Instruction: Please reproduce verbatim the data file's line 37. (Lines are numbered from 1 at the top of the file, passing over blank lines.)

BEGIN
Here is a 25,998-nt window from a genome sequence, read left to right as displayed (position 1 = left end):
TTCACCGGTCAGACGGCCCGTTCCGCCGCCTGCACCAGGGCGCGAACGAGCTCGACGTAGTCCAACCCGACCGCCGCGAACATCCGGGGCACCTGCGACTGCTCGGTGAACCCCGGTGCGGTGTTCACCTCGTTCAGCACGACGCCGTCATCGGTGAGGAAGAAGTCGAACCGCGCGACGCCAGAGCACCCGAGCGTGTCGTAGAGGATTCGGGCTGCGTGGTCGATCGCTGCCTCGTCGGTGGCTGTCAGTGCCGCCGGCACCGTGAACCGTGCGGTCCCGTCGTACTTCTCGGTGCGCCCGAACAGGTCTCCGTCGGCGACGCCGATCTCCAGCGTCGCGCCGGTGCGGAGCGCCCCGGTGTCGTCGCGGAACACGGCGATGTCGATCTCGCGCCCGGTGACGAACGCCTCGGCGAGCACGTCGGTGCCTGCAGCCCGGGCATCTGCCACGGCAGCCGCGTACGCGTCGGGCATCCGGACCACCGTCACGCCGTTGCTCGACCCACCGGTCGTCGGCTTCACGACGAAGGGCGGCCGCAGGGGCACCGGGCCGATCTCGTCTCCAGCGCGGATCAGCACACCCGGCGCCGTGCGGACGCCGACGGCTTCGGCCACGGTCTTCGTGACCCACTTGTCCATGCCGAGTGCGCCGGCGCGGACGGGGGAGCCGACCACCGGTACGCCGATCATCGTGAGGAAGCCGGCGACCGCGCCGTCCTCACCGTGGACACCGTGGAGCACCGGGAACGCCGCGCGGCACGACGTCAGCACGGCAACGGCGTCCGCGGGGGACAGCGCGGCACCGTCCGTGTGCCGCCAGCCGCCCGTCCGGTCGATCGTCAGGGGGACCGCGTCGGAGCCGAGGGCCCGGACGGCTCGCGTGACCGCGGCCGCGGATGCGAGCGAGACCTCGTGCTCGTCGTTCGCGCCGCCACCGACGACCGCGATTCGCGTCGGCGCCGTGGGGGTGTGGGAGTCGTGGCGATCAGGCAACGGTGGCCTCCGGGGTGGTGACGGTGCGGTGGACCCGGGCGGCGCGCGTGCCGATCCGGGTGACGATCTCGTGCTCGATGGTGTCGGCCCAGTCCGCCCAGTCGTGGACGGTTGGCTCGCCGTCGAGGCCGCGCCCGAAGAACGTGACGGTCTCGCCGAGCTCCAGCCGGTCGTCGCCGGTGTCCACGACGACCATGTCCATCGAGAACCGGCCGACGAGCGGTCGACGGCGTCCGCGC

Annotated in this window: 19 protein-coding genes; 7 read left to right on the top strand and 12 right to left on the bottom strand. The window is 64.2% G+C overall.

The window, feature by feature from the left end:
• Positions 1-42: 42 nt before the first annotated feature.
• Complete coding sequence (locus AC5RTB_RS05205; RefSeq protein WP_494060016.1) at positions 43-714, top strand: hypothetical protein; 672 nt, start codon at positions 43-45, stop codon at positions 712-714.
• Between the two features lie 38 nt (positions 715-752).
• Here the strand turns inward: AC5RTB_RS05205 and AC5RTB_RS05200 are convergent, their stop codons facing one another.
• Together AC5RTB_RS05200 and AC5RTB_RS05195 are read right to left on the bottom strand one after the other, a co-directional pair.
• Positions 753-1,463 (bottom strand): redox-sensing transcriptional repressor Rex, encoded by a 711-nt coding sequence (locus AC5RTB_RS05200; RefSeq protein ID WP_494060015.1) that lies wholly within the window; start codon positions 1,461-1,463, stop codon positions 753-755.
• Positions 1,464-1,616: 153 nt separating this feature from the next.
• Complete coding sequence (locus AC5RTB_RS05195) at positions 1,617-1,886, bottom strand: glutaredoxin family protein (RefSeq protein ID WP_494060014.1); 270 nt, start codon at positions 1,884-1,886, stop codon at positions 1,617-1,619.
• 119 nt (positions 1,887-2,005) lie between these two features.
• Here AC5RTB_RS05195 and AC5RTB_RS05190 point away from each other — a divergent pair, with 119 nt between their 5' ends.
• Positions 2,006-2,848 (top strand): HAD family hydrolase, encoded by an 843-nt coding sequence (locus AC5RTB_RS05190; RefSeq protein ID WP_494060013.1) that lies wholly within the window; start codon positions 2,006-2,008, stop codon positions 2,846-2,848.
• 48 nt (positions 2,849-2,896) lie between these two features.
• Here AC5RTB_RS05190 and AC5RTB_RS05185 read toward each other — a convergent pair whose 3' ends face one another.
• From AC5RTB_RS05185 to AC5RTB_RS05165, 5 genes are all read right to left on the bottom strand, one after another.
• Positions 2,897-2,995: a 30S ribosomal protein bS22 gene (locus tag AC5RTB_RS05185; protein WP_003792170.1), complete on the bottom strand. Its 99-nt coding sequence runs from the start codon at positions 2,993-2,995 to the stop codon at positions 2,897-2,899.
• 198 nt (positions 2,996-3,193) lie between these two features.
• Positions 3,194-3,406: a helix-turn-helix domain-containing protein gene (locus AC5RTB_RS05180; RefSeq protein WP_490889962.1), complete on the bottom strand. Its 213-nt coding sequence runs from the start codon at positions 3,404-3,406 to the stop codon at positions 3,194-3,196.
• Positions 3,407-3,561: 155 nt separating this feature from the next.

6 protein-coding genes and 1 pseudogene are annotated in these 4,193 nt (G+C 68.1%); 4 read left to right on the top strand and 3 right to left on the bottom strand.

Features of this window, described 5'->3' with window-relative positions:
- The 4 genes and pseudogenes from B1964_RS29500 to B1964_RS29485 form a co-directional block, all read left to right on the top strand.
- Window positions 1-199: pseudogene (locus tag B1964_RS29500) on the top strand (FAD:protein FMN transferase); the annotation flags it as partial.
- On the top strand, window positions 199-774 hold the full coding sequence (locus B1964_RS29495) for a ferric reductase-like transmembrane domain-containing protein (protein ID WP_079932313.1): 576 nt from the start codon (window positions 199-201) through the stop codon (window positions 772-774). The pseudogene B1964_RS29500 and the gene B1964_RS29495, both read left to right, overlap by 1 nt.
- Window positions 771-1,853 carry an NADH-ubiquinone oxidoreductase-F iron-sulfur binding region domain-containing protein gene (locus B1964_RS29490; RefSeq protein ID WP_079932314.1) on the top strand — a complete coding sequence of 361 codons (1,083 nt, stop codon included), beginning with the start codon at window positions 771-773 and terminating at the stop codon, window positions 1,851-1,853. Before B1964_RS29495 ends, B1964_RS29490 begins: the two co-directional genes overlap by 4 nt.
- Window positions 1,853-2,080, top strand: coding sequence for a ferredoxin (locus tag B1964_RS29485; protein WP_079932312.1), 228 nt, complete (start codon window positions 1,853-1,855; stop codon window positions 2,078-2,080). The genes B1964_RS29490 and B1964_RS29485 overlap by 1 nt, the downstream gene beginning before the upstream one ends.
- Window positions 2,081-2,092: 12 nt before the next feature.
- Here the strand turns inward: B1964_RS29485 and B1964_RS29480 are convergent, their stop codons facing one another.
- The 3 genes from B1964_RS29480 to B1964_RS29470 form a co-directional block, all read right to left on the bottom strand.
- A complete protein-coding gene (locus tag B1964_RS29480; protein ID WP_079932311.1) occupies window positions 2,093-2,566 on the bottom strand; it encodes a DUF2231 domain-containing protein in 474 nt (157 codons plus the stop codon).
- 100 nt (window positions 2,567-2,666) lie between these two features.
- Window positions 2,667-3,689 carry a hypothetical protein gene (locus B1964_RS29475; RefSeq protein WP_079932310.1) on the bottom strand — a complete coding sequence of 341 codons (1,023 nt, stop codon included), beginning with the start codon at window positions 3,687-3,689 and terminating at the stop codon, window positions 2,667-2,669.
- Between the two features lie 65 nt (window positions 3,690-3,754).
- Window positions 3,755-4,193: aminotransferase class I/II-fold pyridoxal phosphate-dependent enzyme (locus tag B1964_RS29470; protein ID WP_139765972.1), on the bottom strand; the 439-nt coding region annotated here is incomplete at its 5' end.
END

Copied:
- Window positions 3,755-4,193: aminotransferase class I/II-fold pyridoxal phosphate-dependent enzyme (locus tag B1964_RS29470; protein ID WP_139765972.1), on the bottom strand; the 439-nt coding region annotated here is incomplete at its 5' end.